Focusing on one segment: How Latin Quarters is thriving despite the competition

Delhi-based made in India brand Latin Quarters has grown by keeping its focus on women's western wear. CEO Rahul Bhalla reveals the mantra behind its success and the way ahead.

Focusing on one segment: How Latin Quarters is thriving despite the competition

Wednesday December 21, 2022,

4 min Read

India’s fashion market for women is vast. From ethnic and casual to formal and everything in between, fashion brands—both Indian and international—have left consumers spoilt for choice. 

But, while it is good to have a variety of options, diluting a brand’s offerings might distract the target customers. This has been Rahul Bhalla's strategy while building Delhi-based Latin Quarters.

Speaking to SMBStory, Co-founder and CEO Rahul says that while Latin Quarters is bringing trendy apparel to women across the country, its focus is on one segment: western wear. 

“We have been in the business for over 16 years now and are the go-to destination for women for their western fashion needs. And we want to remain that without diluting the brand’s core,” he says. 

While Latin Quarters is famously known for its dresses, the brand boasts of 15 SKUs including tops, bottoms, shrugs, sweaters, skirts, jumpsuits, etc. 

With a presence at more than 500 sales points, the brand has come a long way. The pandemic did hit business, but Rahul says the company’s revenue is up 20%, compared to pre-COVID.  

So, what's the biggest reason behind Latin Quarters’ success despite competition from homegrown and international brands? 

“Keeping up with time,” Rahul says.

Staying in style

Rahul believes “innovating with evolving time,” has kept the brand growing year after year. 

Why the name Latin Quarters? Rahul says that the brand name resonates with an area in Paris, a city known for its fashion.

“We wanted to bring international wear for Indian women in premium styles at a good price point, and this name perfectly matched our vision,” he says.

In the year 2006, when Rahul, along with his Co-founder Saurabh Jhingan, drafted a strategy to run business, they came up with their first offline store in Square One Mall in Saket, Delhi, one of the busiest shopping destinations for premium customers back then.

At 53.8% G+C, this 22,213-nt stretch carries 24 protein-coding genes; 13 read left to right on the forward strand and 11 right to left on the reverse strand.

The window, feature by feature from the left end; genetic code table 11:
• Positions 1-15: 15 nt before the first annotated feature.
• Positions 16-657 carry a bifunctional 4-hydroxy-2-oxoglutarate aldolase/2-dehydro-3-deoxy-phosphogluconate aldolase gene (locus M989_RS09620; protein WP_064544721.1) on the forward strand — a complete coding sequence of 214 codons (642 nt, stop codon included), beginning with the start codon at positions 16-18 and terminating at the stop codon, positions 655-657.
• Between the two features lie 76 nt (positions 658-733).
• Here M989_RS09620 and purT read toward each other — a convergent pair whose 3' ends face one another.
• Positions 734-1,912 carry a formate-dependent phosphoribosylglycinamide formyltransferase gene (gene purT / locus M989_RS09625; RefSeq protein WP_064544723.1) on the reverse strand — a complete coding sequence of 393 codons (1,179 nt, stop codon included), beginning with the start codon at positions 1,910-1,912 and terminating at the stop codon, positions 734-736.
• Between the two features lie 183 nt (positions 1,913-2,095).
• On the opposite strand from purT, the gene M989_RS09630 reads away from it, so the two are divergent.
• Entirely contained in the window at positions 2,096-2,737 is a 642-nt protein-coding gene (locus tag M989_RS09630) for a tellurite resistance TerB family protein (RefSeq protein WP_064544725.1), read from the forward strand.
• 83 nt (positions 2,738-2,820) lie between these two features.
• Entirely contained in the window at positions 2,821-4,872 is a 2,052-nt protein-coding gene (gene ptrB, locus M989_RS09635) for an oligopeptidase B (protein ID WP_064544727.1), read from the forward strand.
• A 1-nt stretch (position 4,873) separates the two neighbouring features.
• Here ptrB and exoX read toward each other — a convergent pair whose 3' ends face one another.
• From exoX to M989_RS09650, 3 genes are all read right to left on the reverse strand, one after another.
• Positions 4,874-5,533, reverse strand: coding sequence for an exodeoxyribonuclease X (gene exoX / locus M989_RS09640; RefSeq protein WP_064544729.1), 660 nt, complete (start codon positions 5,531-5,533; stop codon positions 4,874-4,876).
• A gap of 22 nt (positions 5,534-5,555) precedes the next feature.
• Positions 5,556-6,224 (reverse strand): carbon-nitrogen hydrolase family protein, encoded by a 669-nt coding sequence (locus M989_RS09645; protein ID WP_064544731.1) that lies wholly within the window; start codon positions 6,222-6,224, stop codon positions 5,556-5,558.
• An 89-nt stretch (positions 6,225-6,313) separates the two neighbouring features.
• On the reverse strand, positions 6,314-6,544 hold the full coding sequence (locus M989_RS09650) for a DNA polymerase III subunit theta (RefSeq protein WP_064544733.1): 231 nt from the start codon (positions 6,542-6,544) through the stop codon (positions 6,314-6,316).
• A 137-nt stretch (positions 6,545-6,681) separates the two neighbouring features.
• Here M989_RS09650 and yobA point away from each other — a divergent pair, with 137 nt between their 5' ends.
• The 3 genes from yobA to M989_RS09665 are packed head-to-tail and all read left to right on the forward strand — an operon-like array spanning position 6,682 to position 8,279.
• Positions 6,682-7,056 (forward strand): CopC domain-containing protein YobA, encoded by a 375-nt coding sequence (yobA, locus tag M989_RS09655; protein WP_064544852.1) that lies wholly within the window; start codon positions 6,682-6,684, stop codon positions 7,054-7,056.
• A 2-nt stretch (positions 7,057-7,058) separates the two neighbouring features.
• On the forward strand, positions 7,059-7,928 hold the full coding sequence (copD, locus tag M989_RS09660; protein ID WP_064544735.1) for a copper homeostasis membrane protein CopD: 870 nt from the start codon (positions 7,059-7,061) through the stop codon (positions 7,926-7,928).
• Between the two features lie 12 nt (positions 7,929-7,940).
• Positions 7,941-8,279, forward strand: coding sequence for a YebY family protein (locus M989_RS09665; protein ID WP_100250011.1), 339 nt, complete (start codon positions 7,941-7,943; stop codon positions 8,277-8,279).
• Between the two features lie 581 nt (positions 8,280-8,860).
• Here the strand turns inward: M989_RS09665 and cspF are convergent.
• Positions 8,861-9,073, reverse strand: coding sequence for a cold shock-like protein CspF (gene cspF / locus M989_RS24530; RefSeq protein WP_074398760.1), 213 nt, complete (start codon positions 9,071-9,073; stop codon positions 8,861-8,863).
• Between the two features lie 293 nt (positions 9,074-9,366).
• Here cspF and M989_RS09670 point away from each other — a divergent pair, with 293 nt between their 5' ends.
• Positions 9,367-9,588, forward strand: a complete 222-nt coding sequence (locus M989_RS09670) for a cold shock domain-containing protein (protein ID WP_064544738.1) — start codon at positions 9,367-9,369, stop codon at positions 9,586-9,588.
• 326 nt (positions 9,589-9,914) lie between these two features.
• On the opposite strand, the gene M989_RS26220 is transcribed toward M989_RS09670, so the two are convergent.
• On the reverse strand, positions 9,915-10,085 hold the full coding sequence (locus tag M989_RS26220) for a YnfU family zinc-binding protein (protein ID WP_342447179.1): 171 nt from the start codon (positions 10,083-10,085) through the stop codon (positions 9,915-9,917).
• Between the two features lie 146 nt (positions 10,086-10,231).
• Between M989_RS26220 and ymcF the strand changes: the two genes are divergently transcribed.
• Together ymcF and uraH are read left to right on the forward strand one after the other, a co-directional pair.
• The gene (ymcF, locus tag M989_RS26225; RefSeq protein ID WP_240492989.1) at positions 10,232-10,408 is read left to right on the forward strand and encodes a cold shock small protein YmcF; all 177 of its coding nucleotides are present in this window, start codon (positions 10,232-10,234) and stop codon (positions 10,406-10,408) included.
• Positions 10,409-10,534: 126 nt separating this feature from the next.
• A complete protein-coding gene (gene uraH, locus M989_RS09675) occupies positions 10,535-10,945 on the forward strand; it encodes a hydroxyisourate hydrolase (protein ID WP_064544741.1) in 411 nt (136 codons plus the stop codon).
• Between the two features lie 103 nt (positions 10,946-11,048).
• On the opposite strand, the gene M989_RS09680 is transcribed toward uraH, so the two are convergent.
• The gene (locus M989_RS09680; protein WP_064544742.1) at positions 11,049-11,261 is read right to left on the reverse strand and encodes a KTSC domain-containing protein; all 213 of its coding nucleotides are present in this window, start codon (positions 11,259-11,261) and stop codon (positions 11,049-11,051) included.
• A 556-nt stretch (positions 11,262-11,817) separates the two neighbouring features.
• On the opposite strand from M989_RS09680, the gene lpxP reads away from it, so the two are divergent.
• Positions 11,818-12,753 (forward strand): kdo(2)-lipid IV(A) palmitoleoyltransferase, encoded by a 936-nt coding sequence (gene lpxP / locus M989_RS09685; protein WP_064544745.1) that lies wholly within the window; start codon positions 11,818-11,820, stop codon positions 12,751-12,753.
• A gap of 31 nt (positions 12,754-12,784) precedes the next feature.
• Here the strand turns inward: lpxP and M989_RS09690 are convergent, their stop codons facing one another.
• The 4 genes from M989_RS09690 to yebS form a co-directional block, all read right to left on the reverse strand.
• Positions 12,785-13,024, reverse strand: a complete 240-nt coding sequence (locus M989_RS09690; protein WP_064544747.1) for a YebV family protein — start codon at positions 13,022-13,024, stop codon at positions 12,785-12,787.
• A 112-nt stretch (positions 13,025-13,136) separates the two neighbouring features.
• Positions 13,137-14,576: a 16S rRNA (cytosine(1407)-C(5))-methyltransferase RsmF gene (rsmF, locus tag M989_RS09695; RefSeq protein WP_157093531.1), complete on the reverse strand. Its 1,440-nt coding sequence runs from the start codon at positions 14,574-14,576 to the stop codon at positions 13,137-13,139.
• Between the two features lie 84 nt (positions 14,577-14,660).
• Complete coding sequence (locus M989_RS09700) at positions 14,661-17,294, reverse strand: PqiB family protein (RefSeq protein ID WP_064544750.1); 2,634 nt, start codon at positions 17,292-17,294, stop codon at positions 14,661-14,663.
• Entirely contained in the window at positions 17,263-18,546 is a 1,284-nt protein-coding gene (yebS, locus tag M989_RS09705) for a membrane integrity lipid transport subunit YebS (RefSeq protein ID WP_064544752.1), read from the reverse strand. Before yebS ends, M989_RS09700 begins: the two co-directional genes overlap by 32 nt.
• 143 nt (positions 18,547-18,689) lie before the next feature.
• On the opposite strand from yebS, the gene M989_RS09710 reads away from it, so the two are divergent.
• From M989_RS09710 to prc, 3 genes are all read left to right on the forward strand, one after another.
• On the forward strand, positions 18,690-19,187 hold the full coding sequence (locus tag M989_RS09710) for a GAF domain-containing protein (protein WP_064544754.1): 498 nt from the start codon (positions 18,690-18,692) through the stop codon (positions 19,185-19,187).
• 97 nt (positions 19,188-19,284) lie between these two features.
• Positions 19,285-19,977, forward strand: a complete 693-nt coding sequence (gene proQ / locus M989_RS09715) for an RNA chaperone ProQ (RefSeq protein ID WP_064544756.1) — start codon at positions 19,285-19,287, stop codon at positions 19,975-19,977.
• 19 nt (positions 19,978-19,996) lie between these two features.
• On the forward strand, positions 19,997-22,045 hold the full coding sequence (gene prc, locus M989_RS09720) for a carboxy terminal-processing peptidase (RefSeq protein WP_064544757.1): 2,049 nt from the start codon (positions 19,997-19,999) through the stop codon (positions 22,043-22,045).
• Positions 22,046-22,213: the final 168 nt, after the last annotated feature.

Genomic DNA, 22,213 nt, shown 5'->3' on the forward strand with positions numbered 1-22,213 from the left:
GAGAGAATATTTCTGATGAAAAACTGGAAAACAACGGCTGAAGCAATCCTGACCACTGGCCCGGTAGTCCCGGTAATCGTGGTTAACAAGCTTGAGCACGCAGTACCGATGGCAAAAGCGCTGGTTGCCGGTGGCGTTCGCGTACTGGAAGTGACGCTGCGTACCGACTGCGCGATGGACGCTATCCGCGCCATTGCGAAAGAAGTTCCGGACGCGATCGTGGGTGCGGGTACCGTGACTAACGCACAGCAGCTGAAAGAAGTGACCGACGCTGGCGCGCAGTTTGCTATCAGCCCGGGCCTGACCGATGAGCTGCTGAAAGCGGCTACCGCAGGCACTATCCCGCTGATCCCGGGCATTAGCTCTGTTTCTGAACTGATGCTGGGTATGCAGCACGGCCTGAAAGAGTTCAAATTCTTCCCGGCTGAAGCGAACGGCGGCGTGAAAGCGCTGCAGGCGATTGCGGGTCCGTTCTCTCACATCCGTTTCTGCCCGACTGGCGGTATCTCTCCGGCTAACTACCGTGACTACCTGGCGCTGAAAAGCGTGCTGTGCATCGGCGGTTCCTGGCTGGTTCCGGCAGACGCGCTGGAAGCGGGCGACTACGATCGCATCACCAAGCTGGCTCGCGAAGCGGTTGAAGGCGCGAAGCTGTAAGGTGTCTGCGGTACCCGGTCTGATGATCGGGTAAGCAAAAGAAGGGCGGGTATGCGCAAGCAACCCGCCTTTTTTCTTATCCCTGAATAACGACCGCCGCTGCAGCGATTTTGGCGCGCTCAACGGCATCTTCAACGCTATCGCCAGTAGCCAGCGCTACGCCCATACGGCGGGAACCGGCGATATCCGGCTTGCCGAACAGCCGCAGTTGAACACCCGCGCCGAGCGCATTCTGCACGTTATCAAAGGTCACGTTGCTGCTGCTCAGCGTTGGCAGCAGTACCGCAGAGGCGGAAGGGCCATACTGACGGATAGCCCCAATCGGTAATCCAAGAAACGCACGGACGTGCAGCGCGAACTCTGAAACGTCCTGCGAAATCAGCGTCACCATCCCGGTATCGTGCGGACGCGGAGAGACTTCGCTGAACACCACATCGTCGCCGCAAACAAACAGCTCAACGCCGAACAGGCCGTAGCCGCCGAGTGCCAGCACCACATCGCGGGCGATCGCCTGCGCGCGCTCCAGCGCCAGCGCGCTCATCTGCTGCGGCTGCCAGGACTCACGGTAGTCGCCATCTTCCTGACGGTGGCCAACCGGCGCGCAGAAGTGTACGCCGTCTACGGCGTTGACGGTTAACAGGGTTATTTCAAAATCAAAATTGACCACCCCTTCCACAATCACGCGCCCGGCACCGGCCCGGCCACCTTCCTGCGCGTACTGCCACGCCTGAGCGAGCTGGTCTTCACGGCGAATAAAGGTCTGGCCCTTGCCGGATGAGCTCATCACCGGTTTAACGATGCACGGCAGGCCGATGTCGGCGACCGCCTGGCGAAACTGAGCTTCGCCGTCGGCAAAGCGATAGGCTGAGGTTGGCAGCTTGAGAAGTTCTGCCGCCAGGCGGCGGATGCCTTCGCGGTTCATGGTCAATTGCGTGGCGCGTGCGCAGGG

Rahul and Saurabh soon realised that India wasn’t a luxury market. They forayed into Mumbai in 2008 to expand the brand's offline footprint.

In 2009, Latin Quarters partnered with Shoppers Stop and began its journey to Tier II and Tier III cities of India.

Latin Quarter’s penetration into smaller cities helped the brand understand women’s preferences and sizes. The company mainly sells dresses, but Rahul says it does not want to be known for one particular product range as the demand keeps evolving. That's why the focus on innovation in fabrics and styling across categories.

“You see, the kind of marketing new-age brands do now, highlighting the fabrics and the special features, we all have been doing that for years. The plus point is that, now people have more money at their disposal and the choice now is quality over price and that’s selling best now,” Rahul says.

Latin Quarters

Latin Quarters store

Expanding wings

While the brand has grown over the years, registering a turnover of Rs 65 crore in FY22, Rahul highlights that deployment of tech and hiring best talent in the industry has worked for Latin Quarters.  

“Tech and digital adoption helped us understand our customers across regions better. We have been able to manage and plan inventory, one of the biggest challenges in any business,” he says.

Despite keeping up with innovations, Latin Quarters did not really explore ecommerce in the early days.  

“We had a website but practically started our D2C business amid the pandemic,” the co-founder adds.

Rahul declined to share degrowth percentage during the COVID-19 pandemic but highlighted that the company opened two stores in one and a half years. Now, Rahul expects to close FY23 with Rs 115 crore turnover and six stores coming up.

The brand currently has stores in Delhi, Mumbai, Bengaluru, Pune, Kolata, and many more.

The way ahead

“In the women apparel business, if you stop innovating, the business will stop. Our vision is to keep innovating and bring in new apparel," Rahul says, talking about plans for the future. 

Ecommerce is now an important part of the business. Talking about offline expansion, Rahul says India has a huge potential in offline market expansion as Indians love to shop.

“We have a presence in only 80 cities as of now. There are so many cities out there, we haven’t even scratched the surface."

When asked whether Latin Quarters plans to foray into the menswear segment, Rahul laughs. He says the women's apparel market is always a "win-win deal as they love spending on clothes even if it means experimenting with a product. Men don't do that. We are boring". he says. 

Ending the conversation on an interesting note, Rahul says that if he had to rebuild Latin Quarters today, he would start with kidswear as the market has a lot of potential in India.

Edited by Affirunisa Kankudti